Then you have to calculate the actual number of shots fired and the number of hits to find the actual risk. We will use the example of the criminals actions and the highest probability of a hit, the police as our reference points.

    Per FBI UCR there were 381,000 violent crimes reported, 9,484 murders by firearms and 70,000 injuries on average by hospital databases.

    Multiple police studies show a maximum of 25% hits http://www.virginiacops.org/Articles/Shooting/Combat.htm
    http://www.theppsc.org/Staff_Views/Aveni/OIS.pdf
    shots were fired and referencing the % of injuries, this closely parallel’s multiple studies identifying between 8-15% of violent crimes, shots are fired as the facts remain, not all shooting are reported nor do everybody seek medical attention as not all shots are fatal or disabling (79,494/381,000 =20%)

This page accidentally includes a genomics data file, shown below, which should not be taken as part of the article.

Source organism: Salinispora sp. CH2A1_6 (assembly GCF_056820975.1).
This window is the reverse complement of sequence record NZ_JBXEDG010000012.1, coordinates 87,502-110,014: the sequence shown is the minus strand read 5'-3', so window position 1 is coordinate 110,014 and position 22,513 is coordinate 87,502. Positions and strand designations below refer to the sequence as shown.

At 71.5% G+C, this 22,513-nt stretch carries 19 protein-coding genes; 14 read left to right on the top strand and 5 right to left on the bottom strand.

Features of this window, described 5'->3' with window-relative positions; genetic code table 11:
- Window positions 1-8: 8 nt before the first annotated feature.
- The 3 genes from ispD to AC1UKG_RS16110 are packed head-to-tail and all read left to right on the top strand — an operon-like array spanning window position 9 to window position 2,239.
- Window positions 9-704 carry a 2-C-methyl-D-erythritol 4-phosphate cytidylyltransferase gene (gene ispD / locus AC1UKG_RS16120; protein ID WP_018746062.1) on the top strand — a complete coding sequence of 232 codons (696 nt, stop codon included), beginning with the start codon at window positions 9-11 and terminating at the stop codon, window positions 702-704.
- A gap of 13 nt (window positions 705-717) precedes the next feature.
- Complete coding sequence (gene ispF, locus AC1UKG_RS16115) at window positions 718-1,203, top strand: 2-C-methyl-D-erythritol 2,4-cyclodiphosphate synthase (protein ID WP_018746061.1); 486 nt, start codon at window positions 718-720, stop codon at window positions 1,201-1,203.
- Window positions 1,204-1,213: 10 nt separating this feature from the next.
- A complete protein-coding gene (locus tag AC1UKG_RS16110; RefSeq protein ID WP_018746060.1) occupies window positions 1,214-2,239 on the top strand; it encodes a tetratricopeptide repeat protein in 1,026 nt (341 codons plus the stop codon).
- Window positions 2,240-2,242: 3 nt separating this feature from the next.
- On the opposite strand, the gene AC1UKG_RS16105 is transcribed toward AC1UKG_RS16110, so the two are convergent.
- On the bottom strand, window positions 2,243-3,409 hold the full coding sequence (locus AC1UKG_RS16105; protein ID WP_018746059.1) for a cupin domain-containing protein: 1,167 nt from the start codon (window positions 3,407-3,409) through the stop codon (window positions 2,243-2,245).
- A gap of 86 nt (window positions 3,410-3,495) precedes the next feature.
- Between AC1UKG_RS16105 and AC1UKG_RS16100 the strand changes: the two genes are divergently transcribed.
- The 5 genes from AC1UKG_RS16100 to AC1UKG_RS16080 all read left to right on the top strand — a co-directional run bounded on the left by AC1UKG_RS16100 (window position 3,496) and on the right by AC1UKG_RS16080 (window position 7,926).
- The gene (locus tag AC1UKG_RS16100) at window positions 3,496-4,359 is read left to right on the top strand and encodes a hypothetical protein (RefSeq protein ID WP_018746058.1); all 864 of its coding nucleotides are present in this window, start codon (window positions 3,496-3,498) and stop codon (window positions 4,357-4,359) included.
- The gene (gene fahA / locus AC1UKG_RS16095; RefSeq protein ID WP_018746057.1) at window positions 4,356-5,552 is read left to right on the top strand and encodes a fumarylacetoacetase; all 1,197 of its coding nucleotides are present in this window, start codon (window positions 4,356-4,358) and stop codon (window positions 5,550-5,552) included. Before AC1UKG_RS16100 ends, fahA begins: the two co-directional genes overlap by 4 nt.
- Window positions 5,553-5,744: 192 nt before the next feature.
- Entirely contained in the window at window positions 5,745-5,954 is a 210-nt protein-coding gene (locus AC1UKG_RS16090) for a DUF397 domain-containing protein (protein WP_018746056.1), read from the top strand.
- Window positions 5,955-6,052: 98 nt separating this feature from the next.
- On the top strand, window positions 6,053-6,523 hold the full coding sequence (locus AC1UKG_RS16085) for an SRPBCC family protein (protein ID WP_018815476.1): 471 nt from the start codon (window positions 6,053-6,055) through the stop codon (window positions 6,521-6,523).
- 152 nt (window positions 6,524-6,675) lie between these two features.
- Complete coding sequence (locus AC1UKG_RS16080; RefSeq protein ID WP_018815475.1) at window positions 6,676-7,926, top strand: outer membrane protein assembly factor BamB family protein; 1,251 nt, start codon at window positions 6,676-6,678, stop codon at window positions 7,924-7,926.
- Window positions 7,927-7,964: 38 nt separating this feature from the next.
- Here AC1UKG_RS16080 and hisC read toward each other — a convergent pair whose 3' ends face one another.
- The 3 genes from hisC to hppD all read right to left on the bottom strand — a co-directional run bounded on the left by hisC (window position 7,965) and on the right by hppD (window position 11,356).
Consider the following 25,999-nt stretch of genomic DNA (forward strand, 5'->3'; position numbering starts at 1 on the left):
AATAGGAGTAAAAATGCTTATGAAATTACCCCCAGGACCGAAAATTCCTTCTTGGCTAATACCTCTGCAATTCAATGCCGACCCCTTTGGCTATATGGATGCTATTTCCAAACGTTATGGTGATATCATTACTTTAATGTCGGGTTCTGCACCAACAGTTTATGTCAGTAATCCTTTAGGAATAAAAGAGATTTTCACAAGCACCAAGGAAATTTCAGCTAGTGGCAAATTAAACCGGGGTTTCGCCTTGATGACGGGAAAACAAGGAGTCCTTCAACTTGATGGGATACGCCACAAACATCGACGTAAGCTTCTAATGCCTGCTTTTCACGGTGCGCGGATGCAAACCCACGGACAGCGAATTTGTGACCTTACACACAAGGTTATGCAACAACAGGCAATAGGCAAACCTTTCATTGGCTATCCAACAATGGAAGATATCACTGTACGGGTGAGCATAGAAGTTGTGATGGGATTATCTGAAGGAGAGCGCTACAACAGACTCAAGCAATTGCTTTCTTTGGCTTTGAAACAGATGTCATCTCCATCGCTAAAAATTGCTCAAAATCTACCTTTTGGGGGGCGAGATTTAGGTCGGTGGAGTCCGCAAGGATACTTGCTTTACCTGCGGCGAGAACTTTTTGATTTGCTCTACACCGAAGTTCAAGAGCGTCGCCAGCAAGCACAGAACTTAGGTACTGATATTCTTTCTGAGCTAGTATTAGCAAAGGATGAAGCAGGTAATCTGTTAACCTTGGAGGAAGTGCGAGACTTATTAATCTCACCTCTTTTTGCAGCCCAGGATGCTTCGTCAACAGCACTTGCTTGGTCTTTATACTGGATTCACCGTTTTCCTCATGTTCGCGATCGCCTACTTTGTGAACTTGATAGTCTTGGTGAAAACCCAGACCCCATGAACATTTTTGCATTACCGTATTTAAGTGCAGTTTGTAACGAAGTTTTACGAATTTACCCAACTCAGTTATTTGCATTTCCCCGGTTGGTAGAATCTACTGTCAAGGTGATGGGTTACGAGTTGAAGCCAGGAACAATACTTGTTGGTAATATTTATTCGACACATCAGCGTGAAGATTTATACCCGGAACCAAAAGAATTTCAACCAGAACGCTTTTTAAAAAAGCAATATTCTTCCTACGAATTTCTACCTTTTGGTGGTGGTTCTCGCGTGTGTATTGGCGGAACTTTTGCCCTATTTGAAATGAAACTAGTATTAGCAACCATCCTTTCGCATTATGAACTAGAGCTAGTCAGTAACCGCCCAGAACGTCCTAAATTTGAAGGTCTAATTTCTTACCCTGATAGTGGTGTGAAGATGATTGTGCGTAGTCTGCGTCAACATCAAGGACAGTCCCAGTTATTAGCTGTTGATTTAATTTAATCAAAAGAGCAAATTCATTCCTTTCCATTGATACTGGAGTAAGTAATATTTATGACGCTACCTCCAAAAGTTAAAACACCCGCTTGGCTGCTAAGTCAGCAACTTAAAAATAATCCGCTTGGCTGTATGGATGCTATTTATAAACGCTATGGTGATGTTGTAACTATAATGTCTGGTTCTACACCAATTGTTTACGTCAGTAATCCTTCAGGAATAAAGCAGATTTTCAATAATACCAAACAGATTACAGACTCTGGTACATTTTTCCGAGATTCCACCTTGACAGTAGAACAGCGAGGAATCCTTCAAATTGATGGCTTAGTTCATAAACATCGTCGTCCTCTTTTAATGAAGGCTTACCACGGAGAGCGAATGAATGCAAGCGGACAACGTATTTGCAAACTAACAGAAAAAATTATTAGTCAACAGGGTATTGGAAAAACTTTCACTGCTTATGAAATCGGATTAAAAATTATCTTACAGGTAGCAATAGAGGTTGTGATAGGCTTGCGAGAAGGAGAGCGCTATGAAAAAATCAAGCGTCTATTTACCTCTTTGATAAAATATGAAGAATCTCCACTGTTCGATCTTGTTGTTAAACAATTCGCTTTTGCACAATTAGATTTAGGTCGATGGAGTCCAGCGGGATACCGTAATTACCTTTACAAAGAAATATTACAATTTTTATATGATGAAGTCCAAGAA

Oh yeah, one thing we forgot to do was adjust for what the criminals do. You know those who are responsible for up to 80% of violent crimes reported as per the USDOJ Gang Activity Report 2008. Of course the studies by the CHicago police in the 1990s and the NYC police in 2007 that identify 76-80% of those involved in shootings and their victims were both involved in criminal activity have no bearing on this, uh yes they do.

    Oh yeah, lets ignore another government agency report, the USDOJ National Victimization report 2008 where 4.8 million violent crimes were unreported.

    Back to the real risk. There are 7.5 concealed license carriers per year in Florida that may use a firearm in a violent crime. They will shoot that firearm a max 15% of the time which equals 1.1 people and hit their target a max of 25% of the time which means you need to be afraid of .25 people a year. Divide .25 people per the Florida population and .25 / 1.7 million equals .0000001 average people shot by a concealed license holder per year in Florida.